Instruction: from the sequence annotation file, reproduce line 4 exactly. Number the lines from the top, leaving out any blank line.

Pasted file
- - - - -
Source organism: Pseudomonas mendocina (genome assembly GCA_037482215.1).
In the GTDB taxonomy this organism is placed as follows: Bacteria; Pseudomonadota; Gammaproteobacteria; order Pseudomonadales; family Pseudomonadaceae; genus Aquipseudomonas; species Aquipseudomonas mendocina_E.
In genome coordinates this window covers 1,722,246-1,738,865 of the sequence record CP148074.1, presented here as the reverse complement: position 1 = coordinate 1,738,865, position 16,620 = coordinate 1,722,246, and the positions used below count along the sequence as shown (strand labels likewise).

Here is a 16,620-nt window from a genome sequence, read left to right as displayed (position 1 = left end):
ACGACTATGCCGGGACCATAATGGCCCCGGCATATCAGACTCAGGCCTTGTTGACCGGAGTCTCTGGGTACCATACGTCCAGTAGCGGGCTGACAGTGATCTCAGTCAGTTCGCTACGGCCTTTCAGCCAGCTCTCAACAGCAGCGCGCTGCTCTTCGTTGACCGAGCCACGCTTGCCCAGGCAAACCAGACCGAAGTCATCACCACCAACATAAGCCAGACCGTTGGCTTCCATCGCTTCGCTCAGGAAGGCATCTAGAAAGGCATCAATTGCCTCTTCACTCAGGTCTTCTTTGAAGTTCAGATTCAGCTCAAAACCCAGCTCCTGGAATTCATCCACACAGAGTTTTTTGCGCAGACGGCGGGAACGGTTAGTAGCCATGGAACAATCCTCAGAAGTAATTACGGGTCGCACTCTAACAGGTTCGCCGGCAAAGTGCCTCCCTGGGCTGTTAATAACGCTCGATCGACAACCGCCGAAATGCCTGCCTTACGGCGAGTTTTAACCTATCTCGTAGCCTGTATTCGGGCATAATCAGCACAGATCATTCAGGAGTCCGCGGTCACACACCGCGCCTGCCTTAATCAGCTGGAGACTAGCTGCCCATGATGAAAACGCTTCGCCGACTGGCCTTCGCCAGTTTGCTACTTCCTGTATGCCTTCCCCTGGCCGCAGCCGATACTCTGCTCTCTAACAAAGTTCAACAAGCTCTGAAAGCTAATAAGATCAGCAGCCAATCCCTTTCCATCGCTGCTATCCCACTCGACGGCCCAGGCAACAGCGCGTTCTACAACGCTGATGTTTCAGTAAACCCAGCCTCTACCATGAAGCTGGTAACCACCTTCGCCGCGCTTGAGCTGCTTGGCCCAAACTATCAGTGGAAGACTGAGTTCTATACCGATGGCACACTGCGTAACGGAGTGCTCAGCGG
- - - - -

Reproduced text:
Here is a 16,620-nt window from a genome sequence, read left to right as displayed (position 1 = left end):